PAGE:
The French government will deny entry to an influential Egyptian preacher if he accepts an invitation from an Islamic organization to visit France next month, a close aide to President Nicolas Sarkozy said on Sunday.
Sarkozy, who is running for re-election, has announced a crackdown on people who follow extremist Islamic messages on radical websites in the wake of a spate of killings by an Al-Qaeda-inspired gunman.
His aide, Henri Guaino, said the government would take measures to block the entry of Sheikh Yusuf al-Qaradawi if he seeks to take up the invitation from the Union of French Islamic Organizations (UOIF), a Muslim umbrella group.
"The French government does not want any extremist preachers entering its territory," Guaino, a special advisor and speech writer to Sarkozy, told French Radio J.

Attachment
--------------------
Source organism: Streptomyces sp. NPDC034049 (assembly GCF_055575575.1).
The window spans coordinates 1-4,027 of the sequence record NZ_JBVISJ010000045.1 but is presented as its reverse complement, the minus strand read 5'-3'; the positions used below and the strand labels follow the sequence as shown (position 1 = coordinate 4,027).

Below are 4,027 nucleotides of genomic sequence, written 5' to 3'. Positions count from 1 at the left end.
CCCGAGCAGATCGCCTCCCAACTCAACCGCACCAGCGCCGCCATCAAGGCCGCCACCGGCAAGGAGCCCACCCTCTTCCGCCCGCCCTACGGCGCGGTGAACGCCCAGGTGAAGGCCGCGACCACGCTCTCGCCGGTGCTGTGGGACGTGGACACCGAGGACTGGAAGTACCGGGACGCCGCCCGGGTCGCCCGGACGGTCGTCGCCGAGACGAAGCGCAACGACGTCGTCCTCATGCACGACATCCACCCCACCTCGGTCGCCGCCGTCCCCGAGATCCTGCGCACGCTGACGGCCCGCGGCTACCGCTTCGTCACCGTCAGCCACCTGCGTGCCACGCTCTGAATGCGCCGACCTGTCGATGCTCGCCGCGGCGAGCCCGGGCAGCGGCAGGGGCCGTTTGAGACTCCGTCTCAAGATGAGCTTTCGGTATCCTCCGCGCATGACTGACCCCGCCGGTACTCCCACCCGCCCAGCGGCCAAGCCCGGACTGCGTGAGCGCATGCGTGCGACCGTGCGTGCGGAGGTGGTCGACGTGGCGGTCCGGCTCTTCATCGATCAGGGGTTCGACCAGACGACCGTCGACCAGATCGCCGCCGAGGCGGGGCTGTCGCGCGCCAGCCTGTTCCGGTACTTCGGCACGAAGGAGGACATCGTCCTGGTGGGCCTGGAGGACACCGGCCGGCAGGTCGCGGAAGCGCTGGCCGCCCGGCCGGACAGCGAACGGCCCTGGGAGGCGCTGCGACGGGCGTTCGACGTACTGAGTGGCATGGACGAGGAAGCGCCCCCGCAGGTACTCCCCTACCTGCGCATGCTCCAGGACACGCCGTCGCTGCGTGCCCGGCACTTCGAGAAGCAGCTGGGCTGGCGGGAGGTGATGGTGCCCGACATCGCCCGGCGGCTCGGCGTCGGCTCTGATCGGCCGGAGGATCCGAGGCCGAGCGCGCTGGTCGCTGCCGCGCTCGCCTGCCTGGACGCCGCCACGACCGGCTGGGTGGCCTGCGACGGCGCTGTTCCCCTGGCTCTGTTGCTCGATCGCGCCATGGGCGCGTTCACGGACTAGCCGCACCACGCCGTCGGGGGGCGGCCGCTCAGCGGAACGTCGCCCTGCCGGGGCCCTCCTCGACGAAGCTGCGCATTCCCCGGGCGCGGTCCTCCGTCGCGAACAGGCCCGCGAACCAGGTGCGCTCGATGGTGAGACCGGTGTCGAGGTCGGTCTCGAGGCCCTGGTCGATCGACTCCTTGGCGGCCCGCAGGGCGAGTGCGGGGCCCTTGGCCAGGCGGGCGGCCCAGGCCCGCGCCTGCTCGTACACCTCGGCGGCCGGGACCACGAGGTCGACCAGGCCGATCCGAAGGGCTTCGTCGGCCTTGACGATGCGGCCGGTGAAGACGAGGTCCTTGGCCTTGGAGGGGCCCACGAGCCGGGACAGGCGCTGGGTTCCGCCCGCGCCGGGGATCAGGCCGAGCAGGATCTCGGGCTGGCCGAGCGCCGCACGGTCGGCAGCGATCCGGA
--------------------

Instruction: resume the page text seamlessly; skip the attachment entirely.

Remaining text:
"This person does not require a visa because he holds a diplomatic passport, but measures could be taken to prohibit him from entering France," he said.
Qaradawi, who is based in Qatar, is one of the most widely respected Sunni Muslim clerics in the Arab world and a household name in the Middle East thanks to his regular appearances on the Qatar-based Al Jazeera news channel.
A former member of Egypt's Islamist Muslim Brotherhood, he is independent of the group today but remains close to it.
The UOIF, one of three Muslim federations in France, is also close to the Muslim Brotherhood.
The issue of Islam and immigration in France has come to the fore of the presidential election since a French man of Algerian origin, Mohamed Merah, killed three Jewish children, a rabbi and three soldiers before being shot dead himself by a police sniper on Thursday.